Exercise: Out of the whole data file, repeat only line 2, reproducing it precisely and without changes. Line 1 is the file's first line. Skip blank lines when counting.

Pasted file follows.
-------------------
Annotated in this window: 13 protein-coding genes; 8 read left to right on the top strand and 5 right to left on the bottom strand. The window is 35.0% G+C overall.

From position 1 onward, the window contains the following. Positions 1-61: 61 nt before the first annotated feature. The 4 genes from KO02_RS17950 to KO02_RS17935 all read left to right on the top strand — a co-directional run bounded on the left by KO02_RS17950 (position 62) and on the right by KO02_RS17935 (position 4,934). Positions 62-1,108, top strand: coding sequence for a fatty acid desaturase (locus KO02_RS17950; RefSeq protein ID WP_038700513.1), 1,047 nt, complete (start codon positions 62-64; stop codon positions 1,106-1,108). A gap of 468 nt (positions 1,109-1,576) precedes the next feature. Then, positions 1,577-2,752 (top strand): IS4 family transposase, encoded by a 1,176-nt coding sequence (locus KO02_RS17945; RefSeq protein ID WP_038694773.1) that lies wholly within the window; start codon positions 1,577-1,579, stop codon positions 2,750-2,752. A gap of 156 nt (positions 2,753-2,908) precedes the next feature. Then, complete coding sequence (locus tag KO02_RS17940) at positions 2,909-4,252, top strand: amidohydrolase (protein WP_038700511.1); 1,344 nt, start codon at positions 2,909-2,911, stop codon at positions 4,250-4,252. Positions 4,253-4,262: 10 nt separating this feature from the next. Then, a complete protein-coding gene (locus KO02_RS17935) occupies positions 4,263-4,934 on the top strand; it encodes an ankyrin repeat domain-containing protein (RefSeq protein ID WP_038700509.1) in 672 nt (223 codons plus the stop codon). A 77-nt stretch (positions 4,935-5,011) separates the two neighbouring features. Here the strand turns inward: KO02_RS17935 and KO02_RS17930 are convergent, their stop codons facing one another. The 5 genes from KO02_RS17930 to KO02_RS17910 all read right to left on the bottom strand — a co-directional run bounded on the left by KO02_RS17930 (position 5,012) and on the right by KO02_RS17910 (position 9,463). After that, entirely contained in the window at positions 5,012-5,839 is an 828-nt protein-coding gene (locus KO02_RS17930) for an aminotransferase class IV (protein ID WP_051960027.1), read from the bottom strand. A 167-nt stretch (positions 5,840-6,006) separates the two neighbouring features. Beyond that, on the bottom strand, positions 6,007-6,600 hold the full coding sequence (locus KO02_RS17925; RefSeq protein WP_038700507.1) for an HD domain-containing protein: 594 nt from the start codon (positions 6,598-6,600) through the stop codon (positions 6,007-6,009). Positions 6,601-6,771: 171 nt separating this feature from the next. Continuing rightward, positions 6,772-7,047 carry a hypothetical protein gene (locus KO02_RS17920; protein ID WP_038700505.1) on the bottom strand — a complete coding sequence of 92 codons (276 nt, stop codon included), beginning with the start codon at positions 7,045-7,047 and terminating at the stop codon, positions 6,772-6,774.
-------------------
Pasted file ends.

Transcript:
From position 1 onward, the window contains the following. Positions 1-61: 61 nt before the first annotated feature. The 4 genes from KO02_RS17950 to KO02_RS17935 all read left to right on the top strand — a co-directional run bounded on the left by KO02_RS17950 (position 62) and on the right by KO02_RS17935 (position 4,934). Positions 62-1,108, top strand: coding sequence for a fatty acid desaturase (locus KO02_RS17950; RefSeq protein ID WP_038700513.1), 1,047 nt, complete (start codon positions 62-64; stop codon positions 1,106-1,108). A gap of 468 nt (positions 1,109-1,576) precedes the next feature. Then, positions 1,577-2,752 (top strand): IS4 family transposase, encoded by a 1,176-nt coding sequence (locus KO02_RS17945; RefSeq protein ID WP_038694773.1) that lies wholly within the window; start codon positions 1,577-1,579, stop codon positions 2,750-2,752. A gap of 156 nt (positions 2,753-2,908) precedes the next feature. Then, complete coding sequence (locus tag KO02_RS17940) at positions 2,909-4,252, top strand: amidohydrolase (protein WP_038700511.1); 1,344 nt, start codon at positions 2,909-2,911, stop codon at positions 4,250-4,252. Positions 4,253-4,262: 10 nt separating this feature from the next. Then, a complete protein-coding gene (locus KO02_RS17935) occupies positions 4,263-4,934 on the top strand; it encodes an ankyrin repeat domain-containing protein (RefSeq protein ID WP_038700509.1) in 672 nt (223 codons plus the stop codon). A 77-nt stretch (positions 4,935-5,011) separates the two neighbouring features. Here the strand turns inward: KO02_RS17935 and KO02_RS17930 are convergent, their stop codons facing one another. The 5 genes from KO02_RS17930 to KO02_RS17910 all read right to left on the bottom strand — a co-directional run bounded on the left by KO02_RS17930 (position 5,012) and on the right by KO02_RS17910 (position 9,463). After that, entirely contained in the window at positions 5,012-5,839 is an 828-nt protein-coding gene (locus KO02_RS17930) for an aminotransferase class IV (protein ID WP_051960027.1), read from the bottom strand. A 167-nt stretch (positions 5,840-6,006) separates the two neighbouring features. Beyond that, on the bottom strand, positions 6,007-6,600 hold the full coding sequence (locus KO02_RS17925; RefSeq protein WP_038700507.1) for an HD domain-containing protein: 594 nt from the start codon (positions 6,598-6,600) through the stop codon (positions 6,007-6,009). Positions 6,601-6,771: 171 nt separating this feature from the next. Continuing rightward, positions 6,772-7,047 carry a hypothetical protein gene (locus KO02_RS17920; protein ID WP_038700505.1) on the bottom strand — a complete coding sequence of 92 codons (276 nt, stop codon included), beginning with the start codon at positions 7,045-7,047 and terminating at the stop codon, positions 6,772-6,774.